Area Forecast Discussion
Issued by NWS New Orleans/Baton Rouge, LA

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FXUS64 KLIX 280111

Area Forecast Discussion
National Weather Service New Orleans LA
811 PM CDT SAT AUG 27 2016


The precipitable water value remains above normal at 2.15 inches
this evening. While there are pockets of drier air in the lower
levels, the largest dewpoint depressions are above 350mb. With the
sunset, showers and thunderstorms are showing a downward trend as
is typical even with MLCAPE of 1500 J/kg. Winds in the low levels
are from the east with a layer average speed of about 15 knots and
then are primarily from the south in the middle and upper levels.

00z flight info: A routine flight that ascended for 104 minutes
bursting near Robert at a height of 20.6 miles above the ground 34
miles downrange from the office.



.PREV DISCUSSION... /issued 337 PM CDT SAT AUG 27 2016/


No major changes in thinking through Tuesday as a broad upper
level low lingers over the western Gulf. This slow moving
upper level feature will continue to bring increased rain chances
to the area as a series of vorticity lobes slides across the
central Gulf Coast. With each passing vort lobe, increased forcing
and a surge of deeper tropical moisture should overspread the
region. As a result several rounds of shower and thunderstorm
development will be possible. There will continue to be a fairly
sharp gradient when it comes to available moisture with higher
precipitable water values and mean mixing ratios along and south
of the I-10 corridor and lower values farther inland. This supports
the continued idea of likely POP of 60 to 70 percent along and
south of I-10 and 30 to 50 percent for areas north of I-10
through Monday. Daytime highs will be slightly cooler than normal
tomorrow and Monday due to the increased convective activity and
related cloud cover reducing solar insolation.

The upper low should push slightly more to the west by Tuesday.
Precipitable water values and lift across the area will decrease
slightly, and expect to see rain chances fall back into the 30 to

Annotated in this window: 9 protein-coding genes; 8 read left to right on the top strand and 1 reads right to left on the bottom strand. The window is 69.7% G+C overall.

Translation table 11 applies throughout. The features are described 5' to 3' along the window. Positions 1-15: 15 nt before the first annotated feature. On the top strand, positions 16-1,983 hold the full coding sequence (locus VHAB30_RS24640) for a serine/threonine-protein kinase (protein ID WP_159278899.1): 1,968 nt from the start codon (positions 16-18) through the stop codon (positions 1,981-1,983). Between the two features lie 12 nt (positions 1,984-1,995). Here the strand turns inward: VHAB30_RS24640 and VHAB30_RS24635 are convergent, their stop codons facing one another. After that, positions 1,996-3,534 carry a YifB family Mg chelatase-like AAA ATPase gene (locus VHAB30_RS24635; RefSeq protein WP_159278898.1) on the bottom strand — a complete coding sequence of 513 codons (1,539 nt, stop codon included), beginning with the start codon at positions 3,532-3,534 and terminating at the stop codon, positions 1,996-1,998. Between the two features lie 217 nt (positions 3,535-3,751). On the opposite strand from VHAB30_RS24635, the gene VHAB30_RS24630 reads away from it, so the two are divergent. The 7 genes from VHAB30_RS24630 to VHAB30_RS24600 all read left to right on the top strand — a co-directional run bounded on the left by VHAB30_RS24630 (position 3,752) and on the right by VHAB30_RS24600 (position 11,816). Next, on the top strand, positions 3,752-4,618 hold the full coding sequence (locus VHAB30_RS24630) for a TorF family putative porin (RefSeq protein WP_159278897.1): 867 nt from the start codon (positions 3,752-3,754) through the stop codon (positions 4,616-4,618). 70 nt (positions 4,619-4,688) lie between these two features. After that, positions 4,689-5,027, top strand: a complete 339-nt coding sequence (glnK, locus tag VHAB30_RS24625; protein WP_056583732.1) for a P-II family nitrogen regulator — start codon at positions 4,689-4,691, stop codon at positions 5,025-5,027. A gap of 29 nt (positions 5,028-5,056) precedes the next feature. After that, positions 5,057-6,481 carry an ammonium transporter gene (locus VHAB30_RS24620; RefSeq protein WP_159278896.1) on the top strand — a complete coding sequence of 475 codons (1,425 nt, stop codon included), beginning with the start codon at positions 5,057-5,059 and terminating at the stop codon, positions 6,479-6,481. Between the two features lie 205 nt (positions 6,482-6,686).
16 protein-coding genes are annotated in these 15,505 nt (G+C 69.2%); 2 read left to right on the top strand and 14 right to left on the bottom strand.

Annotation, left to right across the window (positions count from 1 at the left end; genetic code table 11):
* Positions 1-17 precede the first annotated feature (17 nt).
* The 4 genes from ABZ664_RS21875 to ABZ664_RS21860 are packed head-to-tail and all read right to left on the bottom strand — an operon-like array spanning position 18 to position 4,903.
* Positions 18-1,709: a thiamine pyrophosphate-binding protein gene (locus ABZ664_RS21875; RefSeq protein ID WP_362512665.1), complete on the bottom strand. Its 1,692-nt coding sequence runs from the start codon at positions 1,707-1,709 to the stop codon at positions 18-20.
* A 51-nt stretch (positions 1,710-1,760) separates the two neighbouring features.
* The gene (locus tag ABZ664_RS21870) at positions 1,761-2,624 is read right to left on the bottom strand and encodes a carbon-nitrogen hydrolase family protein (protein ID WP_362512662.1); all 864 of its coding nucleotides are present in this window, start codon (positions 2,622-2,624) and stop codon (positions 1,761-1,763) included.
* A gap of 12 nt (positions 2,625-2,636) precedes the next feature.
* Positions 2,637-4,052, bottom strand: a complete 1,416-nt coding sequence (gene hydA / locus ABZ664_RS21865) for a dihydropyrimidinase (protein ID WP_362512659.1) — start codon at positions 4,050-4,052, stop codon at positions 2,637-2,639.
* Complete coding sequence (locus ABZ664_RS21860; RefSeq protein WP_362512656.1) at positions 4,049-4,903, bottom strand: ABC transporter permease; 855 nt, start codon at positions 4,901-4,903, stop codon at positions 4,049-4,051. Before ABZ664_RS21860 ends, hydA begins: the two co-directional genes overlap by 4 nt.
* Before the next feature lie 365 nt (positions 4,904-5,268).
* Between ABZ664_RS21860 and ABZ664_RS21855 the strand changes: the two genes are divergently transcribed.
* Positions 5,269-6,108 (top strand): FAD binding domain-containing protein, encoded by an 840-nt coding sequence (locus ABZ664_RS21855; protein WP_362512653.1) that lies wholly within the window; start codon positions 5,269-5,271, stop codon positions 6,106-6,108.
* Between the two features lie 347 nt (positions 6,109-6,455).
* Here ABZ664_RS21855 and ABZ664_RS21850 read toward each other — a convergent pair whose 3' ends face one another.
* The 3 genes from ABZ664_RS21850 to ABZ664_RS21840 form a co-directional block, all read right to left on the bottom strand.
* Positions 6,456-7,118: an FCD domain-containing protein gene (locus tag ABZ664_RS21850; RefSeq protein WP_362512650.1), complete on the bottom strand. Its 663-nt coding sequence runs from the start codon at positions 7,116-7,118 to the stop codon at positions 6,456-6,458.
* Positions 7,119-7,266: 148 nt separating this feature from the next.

50 percent range across the entire forecast area Tuesday
afternoon. Rain chances will be highest over western zones where
moisture profiles and forcing aloft are greatest. With slightly
less convective coverage, daytime highs should climb back into the
lower 90s which is closer to seasonal norms.


There is some significant disagreement in the forecast heading
into the latter part of next week. At this time, have opted to go
with a persistence forecast which closely mirrors the GFS. The
caveat being that a tropical wave is expected to enter the Gulf
by Monday and will need monitoring until it either dissipates or
moves inland.

In the wake of the departing upper level trough, a broad upper
level high is expected to build across the Gulf South. This upper
level ridging should linger over the region through the end of the
week, and a more typical late August weather pattern is forecast
to take hold. As a result, the forecast calls for a 20 to 30
percent chance of convection firing up from late morning through
the afternoon hours when overall instability peaks due to daytime
heating. Any convection should rapidly die off after sunset, and
have dry conditions in place for the overnight hours over land.
The reverse cycle is expected over the waters with convection
peaking overnight and early morning before becoming more isolated
in the afternoon hours.

Highs will also warm into the middle 90s by Wednesday and remain
in that range through Saturday due to the combination of weak
subsidence aloft and stronger solar insolation through the day.
Overnight lows should also warm up a bit, and expect to see
temperatures in the lower 80s along the coast during the extended
period. With dewpoints still in the 70s across the region, heat
advisories may be needed for the latter half of the week.


Outside of convection look for VFR conditions for the
most part. Convection will likely impact most terminals. The one
location that could stay convection free may be MCB as storms try to
stay more confined to the coast. Convection should also wane this
evening with mainly just mid and high clouds overnight. /CAB/


The persistent easterly winds of 10 to 15 knots will
continue but could increase to near 15 possibly 15 to 20 knots
tomorrow and exercise caution headlines may be needed. As mentioned
earlier the easterly winds are helping to drive up the tides which
are running about .5 to 1 feet above normal. Seas will remain in the
2-4 ft range through midweek. There remains much uncertainty with
respect to the tropical wave that should enter the Gulf through the
FL straights in the next day or so but if it moves deeper into the
Gulf or strengthens then conditions could be far different than what
is in the forecast for Wed-Sat. /CAB/


DSS code: Blue
Deployed: None.
Activation: None.
Activities: Flood recovery support

Decision Support Services (DSS) Code Legend
Green  = No weather impacts that require action.
Blue   = Long-fused watch, warning, or advisory in effect or
         high visibility event.
Yellow = Heightened impacts with short-fused watch, warning
         or advisory issuances; radar support.
Orange = High Impacts; Slight to Moderate risk severe; nearby
         tropical events; HazMat or other large episodes.
Red    = Full engagement for Moderate risk of severe and/or
         direct tropical threats; Events of National Significance.


MCB  73  90  74  92 /  20  40  30  40
BTR  74  89  74  89 /  50  60  50  50
ASD  77  89  77  89 /  40  60  50  50
MSY  78  88  78  88 /  50  70  50  50
GPT  78  88  78  89 /  40  50  40  40
PQL  77  88  77  90 /  30  50  30  40


.LIX Watches/Warnings/Advisories...

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